Wednesday, November 7, 2012

University, College, or Both?

If you're in post-secondary, you've heard it. If you're in high school you hate it. If you're in elementary school you barely know yourself well enough to decide but we all know the age old question that begins back in your elementary school days: will you be going to university or college?

Remember back when you had to pick your high school courses in grade 8 and you had to choose academic or applied? Or later in high school when you had to decide whether to take university or college level courses? For so long before you ever get to applying for post-secondary school you are forced to make decisions about where you're going to go, possibly before you even know what you want to do!

There are lots of differences between the institutions of university or college, and today I am going to tell you about some of them.

First let's begin with recalling what they told us way back when:

 - more hands on approach to learning
 - directs you into a field rather than providing a lot of theory

 - theory-based learning style
 - learning the how, emphasis on writing and research

So I mean, this isn't innaccurate; the programs colleges offer usually provide for a very direct employment type learning style, however, this DOES NOT MEAN there is no writing, researching, or theory to accompany the program. AS WELL, university is NOT ALL THEORY. Most universities cater to varying learning styles in the classroom; a lot of university programs offer lab components and group work with hands on learning. There are also fieldwork courses and practicum courses as well.

The MAIN difference between the programs is this: the skills you learn.

 In college, you are gaining many skills, but a lot of special and specific skills to prepare and train you for a specific job. While you will be qualified for certain jobs outside of your field after going to college, you are really learning to master something specific while being there.

 In contast, in university there are some programs that facilitate direct employment with special training toward one job, for the most part the skills you are learning are diverse and transferrable. This means a few things: you may experience more difficulty finding a job once you complete your degree but the good news is that you have a plethera of skills under your belt so that you can apply to a wide variety of jobs.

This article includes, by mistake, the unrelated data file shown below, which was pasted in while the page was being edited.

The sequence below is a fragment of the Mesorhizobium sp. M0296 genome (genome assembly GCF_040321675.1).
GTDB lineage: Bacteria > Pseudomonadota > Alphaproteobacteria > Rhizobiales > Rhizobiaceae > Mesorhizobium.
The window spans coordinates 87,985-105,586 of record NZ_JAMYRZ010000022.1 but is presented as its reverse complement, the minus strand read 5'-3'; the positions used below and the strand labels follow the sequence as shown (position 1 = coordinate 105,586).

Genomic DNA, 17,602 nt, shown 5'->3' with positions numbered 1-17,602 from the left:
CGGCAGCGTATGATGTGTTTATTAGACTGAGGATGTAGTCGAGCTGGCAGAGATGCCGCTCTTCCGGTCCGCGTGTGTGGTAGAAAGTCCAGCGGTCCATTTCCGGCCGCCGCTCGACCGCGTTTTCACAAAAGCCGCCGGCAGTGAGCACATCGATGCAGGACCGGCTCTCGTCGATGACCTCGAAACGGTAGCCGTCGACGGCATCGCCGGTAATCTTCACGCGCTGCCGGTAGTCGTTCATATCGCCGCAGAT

And guess what?! Many university graduates end up attending college once completing their degree to complement what they learned and to specialize in something specific! Some college students end up going to university, transferring some credits if possible in order to complete their program in a shorter time, gaining a wider variety of skills that they can apply to their field.

So what does this mean? It means that there is equal value in doing university or college, and that lots of people do both! There are over 60 collaborative programs offered at Brock University, where students earn both a diploma and a degree at the same time!

So whether you're a current or projected student, or maybe even a university or college graduate, just remember the value of your diploma or degree. Know that there are options for both college and university programs, and that through studying both you can help vary the opportunities available to you.

To those of you applying to post-grad right now: good luck! And remember to come by the Career Resource Centre at any time to recieve help with preparing your application documents! We review cover letters, resumes, personal statements and letters of intent!

See you soon,

Sr. Career Assistant

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